|Upper lip to E-plane||−1.0||−0.5||−2.5|
|Lower lip to E-plane||1.0||−2.5||−3.0|
From her medical records, we learned that as a result of trauma 4 years previously, her right condyle and mandibular body were fractured, the maxillary right premolars were avulsed, the mandibular right canine was fractured, and the mandibular left canine was nonvital. The maxillary right canine had most likely been punctured with bone screws during the intermaxillary fixation procedure. Afterward, the premolars were restored with dental implants, and the maxillary right and mandibular left canines were endodontically treated. The mandibular right canine was left untreated because its vitality and mobility were within normal limits, with no specific symptoms. Unrelated to the trauma, the endodontic treatment of the mandibular left first molar was incomplete with a periapical lesion and furcation involvement ( Fig 5 ).
According to our evaluation of the orthodontic records and her history, the patient was diagnosed with a skeletal Class II Division 2 malocclusion and severe crowding.
Under normal circumstances, extraction of the 2 maxillary first premolars would have been considered to relieve the crowding. Afterward, the maxillary molars would be protracted, and the mandibular dentition would be distalized to finish with complete Class II molar and Class I canine relationships with no evident changes in the profile. However, because of the preexisting dental implants on the maxillary right side, premolar extraction and movement of the maxillary right molar segment was not an option. Therefore, we decided to extract the endodontically treated maxillary right canine instead of the maxillary right premolar in addition to the left first premolar. After relieving the crowding, the remaining space on the right side would be restored with prosthetics for esthetic reasons. Meanwhile, the mandibular right molar region could be uprighted and distalized to relieve the premolar crowding.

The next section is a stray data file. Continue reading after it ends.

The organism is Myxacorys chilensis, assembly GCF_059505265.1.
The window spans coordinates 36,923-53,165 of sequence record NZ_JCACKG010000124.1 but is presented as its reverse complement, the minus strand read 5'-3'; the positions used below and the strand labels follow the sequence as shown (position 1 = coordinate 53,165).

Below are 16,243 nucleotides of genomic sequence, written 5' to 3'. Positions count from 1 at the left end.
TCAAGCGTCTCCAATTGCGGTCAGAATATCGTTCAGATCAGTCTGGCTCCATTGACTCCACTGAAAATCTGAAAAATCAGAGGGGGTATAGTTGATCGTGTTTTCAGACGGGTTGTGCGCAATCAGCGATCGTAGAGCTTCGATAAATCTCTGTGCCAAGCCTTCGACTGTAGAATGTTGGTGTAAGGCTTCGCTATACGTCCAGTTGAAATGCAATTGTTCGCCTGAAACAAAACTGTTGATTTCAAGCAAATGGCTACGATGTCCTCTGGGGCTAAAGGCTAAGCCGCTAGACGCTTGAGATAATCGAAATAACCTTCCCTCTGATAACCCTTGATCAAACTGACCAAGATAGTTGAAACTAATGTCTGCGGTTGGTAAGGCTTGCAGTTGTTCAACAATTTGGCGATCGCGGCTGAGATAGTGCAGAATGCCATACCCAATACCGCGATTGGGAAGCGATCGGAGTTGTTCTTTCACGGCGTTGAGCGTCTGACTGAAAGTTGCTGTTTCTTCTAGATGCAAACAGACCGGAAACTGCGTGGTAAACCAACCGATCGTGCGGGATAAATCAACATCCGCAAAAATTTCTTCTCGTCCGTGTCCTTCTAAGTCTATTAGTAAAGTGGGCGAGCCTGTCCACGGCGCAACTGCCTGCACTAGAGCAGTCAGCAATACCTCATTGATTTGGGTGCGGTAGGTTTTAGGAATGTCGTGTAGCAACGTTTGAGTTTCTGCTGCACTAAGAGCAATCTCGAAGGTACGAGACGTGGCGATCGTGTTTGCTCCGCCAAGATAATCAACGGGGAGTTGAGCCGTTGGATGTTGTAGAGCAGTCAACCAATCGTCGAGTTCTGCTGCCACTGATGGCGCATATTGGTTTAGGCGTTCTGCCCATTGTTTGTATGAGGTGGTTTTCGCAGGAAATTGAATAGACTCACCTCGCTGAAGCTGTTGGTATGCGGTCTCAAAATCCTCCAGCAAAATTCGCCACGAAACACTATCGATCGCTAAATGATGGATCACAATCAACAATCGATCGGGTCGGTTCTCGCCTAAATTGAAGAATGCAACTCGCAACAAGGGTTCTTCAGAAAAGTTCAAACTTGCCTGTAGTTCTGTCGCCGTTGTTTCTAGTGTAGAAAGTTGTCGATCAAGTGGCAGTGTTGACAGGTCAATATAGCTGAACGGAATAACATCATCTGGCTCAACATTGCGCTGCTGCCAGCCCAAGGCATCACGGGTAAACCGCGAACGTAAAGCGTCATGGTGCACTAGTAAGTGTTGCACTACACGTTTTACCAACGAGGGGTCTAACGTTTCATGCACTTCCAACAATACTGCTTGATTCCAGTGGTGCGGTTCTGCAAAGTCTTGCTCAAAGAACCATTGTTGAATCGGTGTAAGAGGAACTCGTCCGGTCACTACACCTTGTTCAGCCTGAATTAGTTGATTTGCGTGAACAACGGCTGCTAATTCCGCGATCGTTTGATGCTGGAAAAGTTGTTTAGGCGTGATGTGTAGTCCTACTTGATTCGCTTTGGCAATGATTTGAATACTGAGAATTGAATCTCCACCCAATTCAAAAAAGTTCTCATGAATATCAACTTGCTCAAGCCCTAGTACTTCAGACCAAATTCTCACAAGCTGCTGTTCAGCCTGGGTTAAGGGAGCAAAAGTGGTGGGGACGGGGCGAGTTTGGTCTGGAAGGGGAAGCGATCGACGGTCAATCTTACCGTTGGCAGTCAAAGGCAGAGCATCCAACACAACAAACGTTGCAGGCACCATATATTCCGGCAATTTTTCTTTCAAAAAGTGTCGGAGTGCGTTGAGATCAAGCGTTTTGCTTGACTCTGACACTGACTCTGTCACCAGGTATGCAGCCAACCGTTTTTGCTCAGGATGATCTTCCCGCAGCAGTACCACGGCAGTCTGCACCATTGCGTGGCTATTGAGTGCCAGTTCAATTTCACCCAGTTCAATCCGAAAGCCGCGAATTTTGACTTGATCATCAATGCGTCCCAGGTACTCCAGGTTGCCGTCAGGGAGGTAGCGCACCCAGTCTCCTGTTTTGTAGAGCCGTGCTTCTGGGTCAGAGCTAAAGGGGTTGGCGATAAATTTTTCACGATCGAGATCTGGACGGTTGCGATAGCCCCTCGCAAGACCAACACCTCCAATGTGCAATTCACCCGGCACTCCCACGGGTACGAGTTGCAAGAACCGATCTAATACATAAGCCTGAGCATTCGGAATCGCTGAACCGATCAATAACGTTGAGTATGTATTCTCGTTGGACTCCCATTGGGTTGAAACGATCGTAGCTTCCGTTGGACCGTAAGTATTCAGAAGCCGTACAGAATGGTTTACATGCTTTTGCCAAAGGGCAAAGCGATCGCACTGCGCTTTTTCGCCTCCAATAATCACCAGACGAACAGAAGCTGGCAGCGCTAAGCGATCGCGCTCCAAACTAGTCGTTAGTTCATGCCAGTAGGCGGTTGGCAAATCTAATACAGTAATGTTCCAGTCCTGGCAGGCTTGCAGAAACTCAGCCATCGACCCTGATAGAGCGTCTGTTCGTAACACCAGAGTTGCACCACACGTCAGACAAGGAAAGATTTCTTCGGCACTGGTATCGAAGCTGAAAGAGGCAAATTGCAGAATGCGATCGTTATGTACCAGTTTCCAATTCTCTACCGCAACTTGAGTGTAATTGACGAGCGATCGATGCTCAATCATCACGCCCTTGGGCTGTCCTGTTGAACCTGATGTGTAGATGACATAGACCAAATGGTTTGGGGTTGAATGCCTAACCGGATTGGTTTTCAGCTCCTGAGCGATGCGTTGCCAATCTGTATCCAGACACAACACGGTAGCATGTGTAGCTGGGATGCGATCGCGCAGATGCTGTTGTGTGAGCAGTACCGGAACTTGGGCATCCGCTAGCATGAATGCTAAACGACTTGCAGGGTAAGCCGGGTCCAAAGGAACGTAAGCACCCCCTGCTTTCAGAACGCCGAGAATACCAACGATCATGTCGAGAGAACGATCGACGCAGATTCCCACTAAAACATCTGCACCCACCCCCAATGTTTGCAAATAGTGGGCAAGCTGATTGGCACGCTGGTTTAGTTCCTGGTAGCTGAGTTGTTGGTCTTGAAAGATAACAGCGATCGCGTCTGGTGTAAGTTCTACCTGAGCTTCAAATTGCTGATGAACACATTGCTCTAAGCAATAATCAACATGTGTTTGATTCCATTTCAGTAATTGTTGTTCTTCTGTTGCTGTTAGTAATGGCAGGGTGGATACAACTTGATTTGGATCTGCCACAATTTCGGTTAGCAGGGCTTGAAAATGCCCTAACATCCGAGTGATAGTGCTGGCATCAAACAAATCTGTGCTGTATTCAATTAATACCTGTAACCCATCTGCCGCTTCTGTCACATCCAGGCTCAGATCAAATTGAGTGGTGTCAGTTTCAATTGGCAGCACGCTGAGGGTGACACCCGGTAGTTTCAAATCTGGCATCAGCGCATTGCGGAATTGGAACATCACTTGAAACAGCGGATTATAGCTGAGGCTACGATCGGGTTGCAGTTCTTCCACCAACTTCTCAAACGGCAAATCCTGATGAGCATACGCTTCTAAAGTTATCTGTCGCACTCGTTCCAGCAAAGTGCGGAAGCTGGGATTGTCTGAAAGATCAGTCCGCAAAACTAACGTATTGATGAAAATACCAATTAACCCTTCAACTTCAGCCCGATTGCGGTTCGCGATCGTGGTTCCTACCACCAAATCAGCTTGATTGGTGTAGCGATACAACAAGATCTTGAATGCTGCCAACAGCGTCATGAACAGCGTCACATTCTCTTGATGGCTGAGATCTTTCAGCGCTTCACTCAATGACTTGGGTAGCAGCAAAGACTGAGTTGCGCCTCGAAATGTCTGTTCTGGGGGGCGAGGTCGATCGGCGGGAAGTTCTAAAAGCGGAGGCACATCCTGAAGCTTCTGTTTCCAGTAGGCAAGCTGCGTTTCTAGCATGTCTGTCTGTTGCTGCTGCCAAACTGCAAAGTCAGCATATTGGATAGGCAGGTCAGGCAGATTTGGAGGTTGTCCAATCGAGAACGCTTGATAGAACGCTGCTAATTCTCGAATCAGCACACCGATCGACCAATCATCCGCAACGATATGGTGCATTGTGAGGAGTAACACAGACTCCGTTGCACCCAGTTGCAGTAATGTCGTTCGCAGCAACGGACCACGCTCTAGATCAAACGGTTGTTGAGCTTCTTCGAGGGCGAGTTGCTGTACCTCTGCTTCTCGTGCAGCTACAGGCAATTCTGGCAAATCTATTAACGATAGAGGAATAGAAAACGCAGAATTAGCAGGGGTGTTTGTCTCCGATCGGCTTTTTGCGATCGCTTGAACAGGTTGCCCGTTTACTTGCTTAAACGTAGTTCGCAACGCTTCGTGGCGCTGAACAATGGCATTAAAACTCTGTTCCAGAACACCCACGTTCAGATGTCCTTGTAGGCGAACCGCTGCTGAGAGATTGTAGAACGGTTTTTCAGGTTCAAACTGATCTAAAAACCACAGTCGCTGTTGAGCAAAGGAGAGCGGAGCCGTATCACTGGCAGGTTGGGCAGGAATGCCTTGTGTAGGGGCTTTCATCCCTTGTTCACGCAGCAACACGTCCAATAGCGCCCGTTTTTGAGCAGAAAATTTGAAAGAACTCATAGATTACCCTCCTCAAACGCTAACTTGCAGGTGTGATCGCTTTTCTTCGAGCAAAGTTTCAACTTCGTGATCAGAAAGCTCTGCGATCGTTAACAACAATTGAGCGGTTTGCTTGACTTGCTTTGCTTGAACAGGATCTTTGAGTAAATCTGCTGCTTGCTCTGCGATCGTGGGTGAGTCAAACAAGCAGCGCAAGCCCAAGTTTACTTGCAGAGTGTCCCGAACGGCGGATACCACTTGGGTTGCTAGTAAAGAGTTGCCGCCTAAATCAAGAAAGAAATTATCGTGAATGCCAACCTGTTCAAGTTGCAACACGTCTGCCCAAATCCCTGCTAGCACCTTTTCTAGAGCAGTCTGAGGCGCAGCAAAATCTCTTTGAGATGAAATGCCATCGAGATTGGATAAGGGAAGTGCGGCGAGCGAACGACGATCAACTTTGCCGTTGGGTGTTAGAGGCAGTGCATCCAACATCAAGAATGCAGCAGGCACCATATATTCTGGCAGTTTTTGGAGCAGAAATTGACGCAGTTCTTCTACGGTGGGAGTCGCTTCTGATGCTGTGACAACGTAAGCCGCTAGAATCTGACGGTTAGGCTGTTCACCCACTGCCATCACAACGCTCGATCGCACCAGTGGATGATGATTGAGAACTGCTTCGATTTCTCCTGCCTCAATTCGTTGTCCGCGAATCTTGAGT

The prognosis for movement of the mandibular right canine was questionable because of a fracture line, even though the tooth showed no signs or symptoms, and mobility was within normal limits. Fortunately, according to the treatment plan, major tooth movement in the mesiodistal or vertical direction was not necessary for the mandibular right canine, so we decided to level the canine under close monitoring. After orthodontic treatment, the hopeless left molar could be replaced with a dental implant.
An alternative treatment option would be to replace the hopeless mandibular molar with an extracted maxillary first premolar via autotransplantation, and the maxillary arch would be treated in the same fashion as the first option. In this case, an additional dental implant would not be necessary to restore the mandibular molar. Since the recipient site had enough space, extraction and autotransplantation could be done on the same day, thereby reducing treatment time rather than finishing with a dental implant after orthodontic treatment. Using 3-dimensional imaging and a diagnostic setup, we planned to rotate the autotransplant 90° during transplantation to gain a mesiodistal dimension similar to the extracted first molar ( Fig 6 ).